He wandered around the room and read the diplomas on the wall. There were pictures of Dr. Claesson with all kinds of animals, cats, dogs, horses…A giraffe. Whoa, sure as shit, there was the vet with a damn giraffe. Cool.
He stepped over to the book shelf. Nothing there but reference books and stuff. On the desk sat a photo of the man’s family taken about fifteen years before, based on the clothes. Dr. Claesson had a pretty blonde wife, five handsome blond sons and one gorgeous blonde daughter who had almost been Lee’s wife.
The room was stifling all of a sudden. He plucked at the front of his shirt and told himself to calm down. Taking a seat in front of the desk, he pulled the blueprints from the folder. He spread the papers out, then scanned them for the millionth time. It was a fairly standard layout: big lobby, five exam rooms, surgery, office and boarding kennels in the back.
This wasn’t the type of job he normally preferred, but it was going to be a quick one and the money would allow him to take other, less lucrative jobs that would require more creativity. Besides, he hadn’t been able to figure out a way to graciously say no.
“Lee,” Dr. Claesson said his name in a good-natured bellow as he walked in and shut the door. “How are you today?”
He stood and shook the veterinarian’s hand. “Afternoon, Doc. I’m good. You?”
“Eh,” the doctor said with a smile. “It’s always a good day when I’m not wearing Band-Aids.”
Lee chuckled. “In my line of work, we just close up cuts with some duct tape and move on.”
“Right. But then again, your customers probably don’t bite you on a regular basis.” The doctor took a seat behind the desk. “Are these my plans?”
“Yes, sir.” He leaned over the desk with one hand and pointed to the drawings. “Here is the lobby, exam rooms here on the left, passage along there is the lab and an operating suite, and an office right here—” Lee touched the paper on the far side, “—in the back.”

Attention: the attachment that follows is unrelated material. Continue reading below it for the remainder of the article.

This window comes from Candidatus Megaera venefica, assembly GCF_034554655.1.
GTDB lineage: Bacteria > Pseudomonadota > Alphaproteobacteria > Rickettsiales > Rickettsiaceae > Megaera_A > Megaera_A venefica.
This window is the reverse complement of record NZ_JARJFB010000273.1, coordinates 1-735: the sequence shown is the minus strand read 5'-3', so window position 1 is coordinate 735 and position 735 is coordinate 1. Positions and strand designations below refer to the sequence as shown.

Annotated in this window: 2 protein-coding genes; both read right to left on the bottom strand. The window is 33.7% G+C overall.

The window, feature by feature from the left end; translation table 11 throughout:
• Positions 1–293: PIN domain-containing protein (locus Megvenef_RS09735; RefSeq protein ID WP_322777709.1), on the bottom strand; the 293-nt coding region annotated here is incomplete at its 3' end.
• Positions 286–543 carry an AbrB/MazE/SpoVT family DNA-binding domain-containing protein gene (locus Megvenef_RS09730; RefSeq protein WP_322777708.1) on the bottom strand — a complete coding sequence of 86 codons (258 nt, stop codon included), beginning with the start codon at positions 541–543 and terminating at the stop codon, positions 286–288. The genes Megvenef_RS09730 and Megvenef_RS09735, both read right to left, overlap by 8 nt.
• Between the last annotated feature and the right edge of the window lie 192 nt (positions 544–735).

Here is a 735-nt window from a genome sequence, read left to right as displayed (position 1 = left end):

Dr. Claesson smiled. “That looks great. And you put in the electrical requirements I mentioned?”
“Yep.” Lee reached behind him for the folder and pulled out a typed sheet. “Here are the changes in the estimates. Nothing big.”
The doctor nodded. “Fine, fine. When do we get started?”
“Permits will be ready by the end of the week. Grading will sta—”
The door to the office opened and an agitated female was already talking a mile a minute as she strode into the room. “Dad, I’m not taking Mr. Phillips anymore. There’s nothing wrong with that cat of his. I’m telling you, he just wants to hit on me.”
Candace Claesson. Lee could only stare.
She spotted him and came to a quick stop. “Oh.”
“Lee is doing the construction on the new site.” The doctor was busy going over the estimate sheets and paid no attention to the silence that sucked the air out of the rest of the office.
She was still the most heart-stoppingly lovely woman he had ever seen. Her butter-yellow hair was pulled back in a long braid. He wanted to ask how she’d been. If she was happy. Was she seeing anyone? He wanted to snub her. Or call her a witch, then wrap his arms around her and kiss her until they both couldn’t breathe. Instead he snapped his jaw closed and looked at his paperwork.
“I’m sorry.” She shifted her gaze to her father. “I didn’t know you had someone in here.”
Someone? He was just someone these days?